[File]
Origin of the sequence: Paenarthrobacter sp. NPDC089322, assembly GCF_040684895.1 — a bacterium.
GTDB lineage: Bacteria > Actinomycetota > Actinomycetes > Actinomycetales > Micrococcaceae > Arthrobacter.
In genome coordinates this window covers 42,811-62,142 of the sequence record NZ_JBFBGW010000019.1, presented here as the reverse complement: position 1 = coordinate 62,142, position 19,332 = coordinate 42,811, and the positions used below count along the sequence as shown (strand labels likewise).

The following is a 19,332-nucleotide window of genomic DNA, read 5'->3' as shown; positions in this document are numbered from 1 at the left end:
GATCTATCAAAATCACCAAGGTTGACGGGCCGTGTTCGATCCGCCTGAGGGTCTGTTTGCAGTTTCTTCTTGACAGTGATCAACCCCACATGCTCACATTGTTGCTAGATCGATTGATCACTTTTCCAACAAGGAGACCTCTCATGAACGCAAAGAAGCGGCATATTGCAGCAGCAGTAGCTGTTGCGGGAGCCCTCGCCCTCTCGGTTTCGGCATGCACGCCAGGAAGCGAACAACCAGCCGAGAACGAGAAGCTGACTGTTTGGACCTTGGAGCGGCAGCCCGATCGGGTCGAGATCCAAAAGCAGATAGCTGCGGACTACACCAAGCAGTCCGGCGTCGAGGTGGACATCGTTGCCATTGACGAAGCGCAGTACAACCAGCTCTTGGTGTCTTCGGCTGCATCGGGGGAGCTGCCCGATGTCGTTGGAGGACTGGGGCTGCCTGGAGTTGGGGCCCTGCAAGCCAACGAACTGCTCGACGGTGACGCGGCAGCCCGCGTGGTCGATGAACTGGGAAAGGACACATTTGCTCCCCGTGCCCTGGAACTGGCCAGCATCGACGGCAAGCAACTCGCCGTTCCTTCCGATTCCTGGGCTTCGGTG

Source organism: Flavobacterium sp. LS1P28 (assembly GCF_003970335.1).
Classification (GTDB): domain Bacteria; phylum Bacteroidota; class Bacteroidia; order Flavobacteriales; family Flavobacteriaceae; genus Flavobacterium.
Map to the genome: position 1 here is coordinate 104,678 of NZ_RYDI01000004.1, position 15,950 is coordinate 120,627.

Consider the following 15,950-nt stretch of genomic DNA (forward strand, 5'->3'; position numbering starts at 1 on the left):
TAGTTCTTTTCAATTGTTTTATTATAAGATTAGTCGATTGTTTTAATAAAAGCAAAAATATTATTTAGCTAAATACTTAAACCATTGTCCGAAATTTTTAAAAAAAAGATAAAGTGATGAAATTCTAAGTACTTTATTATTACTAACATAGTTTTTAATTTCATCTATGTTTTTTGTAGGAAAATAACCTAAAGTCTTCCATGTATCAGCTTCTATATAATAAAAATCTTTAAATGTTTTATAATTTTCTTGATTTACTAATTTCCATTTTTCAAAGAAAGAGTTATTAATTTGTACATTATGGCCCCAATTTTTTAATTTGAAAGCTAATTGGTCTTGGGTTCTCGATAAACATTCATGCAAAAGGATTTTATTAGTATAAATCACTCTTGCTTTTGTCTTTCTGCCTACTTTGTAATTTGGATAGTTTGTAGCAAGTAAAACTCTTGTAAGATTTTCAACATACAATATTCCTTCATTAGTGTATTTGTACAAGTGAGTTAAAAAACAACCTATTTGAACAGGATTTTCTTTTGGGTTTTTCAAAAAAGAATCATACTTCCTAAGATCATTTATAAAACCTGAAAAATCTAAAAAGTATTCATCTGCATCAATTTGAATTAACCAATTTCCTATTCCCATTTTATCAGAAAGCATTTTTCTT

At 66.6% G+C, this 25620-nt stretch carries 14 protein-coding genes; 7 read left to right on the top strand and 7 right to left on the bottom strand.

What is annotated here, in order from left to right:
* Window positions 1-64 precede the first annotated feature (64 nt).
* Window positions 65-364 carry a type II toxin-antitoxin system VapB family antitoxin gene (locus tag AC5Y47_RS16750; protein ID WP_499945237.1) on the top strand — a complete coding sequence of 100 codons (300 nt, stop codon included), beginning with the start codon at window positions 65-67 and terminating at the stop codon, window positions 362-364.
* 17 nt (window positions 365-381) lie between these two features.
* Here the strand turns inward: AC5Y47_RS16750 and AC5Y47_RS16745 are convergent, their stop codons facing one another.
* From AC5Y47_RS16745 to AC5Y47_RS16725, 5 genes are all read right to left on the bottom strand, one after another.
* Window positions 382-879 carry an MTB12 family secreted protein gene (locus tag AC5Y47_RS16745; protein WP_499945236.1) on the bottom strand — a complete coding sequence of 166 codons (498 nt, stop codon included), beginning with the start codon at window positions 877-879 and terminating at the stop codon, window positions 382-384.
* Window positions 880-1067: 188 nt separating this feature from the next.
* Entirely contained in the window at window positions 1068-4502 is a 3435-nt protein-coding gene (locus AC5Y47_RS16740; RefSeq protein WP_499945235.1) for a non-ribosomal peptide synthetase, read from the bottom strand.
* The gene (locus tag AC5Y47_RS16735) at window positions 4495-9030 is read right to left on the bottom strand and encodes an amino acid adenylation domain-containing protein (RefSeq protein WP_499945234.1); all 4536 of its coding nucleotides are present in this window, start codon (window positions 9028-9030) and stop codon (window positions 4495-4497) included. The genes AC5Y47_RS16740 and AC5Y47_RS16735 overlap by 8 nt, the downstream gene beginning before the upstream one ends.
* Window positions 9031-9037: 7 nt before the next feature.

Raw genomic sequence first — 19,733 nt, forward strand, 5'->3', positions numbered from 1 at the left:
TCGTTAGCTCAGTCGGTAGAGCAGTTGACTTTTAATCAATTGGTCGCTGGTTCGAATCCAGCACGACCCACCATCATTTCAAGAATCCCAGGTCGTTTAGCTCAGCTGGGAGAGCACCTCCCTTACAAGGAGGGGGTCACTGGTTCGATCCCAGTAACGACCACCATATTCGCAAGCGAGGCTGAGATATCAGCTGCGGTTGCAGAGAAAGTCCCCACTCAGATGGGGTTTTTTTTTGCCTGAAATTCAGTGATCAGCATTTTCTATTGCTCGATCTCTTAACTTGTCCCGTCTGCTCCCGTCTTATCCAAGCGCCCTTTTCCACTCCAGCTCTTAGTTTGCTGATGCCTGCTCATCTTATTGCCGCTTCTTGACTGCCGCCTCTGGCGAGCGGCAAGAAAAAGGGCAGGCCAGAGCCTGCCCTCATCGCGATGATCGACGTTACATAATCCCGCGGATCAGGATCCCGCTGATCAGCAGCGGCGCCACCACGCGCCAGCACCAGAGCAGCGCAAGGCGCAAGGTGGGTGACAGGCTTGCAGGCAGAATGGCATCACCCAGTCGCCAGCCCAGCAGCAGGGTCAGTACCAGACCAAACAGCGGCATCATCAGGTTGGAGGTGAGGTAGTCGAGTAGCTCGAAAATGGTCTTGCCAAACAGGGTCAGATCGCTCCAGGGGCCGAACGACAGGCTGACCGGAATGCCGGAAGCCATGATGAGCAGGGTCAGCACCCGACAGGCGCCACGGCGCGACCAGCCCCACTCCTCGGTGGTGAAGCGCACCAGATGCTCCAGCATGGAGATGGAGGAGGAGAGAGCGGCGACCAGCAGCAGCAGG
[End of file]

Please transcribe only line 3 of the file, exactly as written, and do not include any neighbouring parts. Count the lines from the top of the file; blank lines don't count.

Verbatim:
In genome coordinates this window covers 42,811-62,142 of the sequence record NZ_JBFBGW010000019.1, presented here as the reverse complement: position 1 = coordinate 62,142, position 19,332 = coordinate 42,811, and the positions used below count along the sequence as shown (strand labels likewise).